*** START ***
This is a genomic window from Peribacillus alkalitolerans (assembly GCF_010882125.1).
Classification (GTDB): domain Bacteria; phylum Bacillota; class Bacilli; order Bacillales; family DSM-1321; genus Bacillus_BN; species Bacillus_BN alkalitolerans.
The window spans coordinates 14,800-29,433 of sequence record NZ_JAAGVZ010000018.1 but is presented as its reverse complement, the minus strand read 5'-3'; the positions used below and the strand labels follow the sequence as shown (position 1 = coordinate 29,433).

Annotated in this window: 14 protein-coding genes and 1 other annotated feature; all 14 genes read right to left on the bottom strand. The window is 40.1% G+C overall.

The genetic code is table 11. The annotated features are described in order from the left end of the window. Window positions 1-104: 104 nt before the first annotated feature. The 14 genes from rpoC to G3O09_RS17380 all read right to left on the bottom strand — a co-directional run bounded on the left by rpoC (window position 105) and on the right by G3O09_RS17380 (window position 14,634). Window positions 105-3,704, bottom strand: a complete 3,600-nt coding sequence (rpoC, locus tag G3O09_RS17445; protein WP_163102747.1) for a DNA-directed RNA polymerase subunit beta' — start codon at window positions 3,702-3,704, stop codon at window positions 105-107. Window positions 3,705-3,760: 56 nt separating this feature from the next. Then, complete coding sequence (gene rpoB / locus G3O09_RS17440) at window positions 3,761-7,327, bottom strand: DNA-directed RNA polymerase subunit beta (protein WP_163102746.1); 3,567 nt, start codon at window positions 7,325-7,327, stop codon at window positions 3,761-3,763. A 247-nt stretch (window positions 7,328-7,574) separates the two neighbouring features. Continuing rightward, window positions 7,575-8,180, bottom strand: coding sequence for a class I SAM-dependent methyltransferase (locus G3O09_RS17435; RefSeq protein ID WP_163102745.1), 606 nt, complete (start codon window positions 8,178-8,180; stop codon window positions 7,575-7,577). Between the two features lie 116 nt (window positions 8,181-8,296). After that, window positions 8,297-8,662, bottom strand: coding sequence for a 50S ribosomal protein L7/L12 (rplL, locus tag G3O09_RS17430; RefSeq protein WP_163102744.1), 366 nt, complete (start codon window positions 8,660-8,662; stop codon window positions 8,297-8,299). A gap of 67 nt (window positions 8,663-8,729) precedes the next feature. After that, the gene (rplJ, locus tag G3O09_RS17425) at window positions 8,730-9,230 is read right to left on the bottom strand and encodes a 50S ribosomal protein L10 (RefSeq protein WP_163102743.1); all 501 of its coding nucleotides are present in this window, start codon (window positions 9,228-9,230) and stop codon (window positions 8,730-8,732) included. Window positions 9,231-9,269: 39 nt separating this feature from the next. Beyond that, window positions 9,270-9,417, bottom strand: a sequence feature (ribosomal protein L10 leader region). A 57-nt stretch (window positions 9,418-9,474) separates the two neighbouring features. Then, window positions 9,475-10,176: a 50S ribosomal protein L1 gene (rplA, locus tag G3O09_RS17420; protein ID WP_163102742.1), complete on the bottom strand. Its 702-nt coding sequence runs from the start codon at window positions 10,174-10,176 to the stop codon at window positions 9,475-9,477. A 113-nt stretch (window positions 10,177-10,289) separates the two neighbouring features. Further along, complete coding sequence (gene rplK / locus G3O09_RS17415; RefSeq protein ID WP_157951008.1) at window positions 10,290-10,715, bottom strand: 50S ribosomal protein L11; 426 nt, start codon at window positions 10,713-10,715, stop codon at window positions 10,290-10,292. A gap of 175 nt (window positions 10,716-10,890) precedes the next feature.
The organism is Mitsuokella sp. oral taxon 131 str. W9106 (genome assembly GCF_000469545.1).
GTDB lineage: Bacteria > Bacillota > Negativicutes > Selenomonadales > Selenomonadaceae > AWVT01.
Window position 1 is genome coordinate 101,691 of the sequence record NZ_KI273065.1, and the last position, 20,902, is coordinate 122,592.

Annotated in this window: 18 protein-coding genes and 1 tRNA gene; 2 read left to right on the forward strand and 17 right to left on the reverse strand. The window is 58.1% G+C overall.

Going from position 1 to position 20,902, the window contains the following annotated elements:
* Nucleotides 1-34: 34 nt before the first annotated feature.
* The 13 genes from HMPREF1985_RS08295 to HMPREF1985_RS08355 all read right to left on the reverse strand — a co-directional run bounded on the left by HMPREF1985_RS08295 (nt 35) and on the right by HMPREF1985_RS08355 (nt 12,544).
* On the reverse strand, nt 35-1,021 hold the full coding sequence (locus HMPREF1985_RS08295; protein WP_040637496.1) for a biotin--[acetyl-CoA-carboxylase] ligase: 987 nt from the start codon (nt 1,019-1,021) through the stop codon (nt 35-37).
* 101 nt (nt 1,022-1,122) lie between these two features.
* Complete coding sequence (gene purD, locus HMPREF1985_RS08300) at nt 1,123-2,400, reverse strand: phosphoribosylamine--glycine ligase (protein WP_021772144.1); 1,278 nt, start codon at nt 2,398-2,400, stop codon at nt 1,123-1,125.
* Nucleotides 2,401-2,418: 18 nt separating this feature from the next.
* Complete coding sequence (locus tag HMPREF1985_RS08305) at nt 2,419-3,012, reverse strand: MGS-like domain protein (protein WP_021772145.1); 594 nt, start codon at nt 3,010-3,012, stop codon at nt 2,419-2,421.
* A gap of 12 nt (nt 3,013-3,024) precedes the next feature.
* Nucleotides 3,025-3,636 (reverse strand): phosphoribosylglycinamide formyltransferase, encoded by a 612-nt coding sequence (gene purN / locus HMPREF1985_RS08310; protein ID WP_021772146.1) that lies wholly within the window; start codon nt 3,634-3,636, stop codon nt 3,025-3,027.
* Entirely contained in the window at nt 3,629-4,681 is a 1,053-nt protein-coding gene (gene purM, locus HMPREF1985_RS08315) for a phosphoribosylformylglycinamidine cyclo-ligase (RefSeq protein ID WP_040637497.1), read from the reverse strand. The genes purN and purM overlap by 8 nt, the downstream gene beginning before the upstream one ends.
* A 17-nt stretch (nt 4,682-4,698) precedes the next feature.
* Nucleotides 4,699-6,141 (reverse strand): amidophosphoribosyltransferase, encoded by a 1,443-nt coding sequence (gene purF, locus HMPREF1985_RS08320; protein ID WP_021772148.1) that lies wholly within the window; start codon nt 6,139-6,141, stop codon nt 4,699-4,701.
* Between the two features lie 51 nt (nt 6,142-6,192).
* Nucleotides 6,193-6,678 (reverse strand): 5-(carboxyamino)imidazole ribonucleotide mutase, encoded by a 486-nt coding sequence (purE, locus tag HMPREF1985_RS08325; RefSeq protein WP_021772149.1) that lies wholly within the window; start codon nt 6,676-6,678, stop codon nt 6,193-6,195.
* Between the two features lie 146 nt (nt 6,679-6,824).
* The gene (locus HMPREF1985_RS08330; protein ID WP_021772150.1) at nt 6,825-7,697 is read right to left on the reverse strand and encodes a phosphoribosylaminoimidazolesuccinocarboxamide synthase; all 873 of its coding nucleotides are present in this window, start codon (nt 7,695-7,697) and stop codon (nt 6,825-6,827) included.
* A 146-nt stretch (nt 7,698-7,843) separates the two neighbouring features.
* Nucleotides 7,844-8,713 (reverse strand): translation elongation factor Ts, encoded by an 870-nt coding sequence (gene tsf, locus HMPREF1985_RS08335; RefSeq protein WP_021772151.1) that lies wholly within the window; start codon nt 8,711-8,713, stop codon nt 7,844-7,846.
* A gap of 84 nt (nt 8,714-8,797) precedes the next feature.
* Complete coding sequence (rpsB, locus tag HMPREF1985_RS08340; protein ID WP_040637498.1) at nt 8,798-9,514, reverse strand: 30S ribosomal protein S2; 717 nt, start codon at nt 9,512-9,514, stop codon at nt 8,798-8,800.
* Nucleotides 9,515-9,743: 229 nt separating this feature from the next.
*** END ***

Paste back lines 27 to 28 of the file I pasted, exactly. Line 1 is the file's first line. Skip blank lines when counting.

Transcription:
* A 146-nt stretch (nt 7,698-7,843) separates the two neighbouring features.
* Nucleotides 7,844-8,713 (reverse strand): translation elongation factor Ts, encoded by an 870-nt coding sequence (gene tsf, locus HMPREF1985_RS08335; RefSeq protein WP_021772151.1) that lies wholly within the window; start codon nt 8,711-8,713, stop codon nt 7,844-7,846.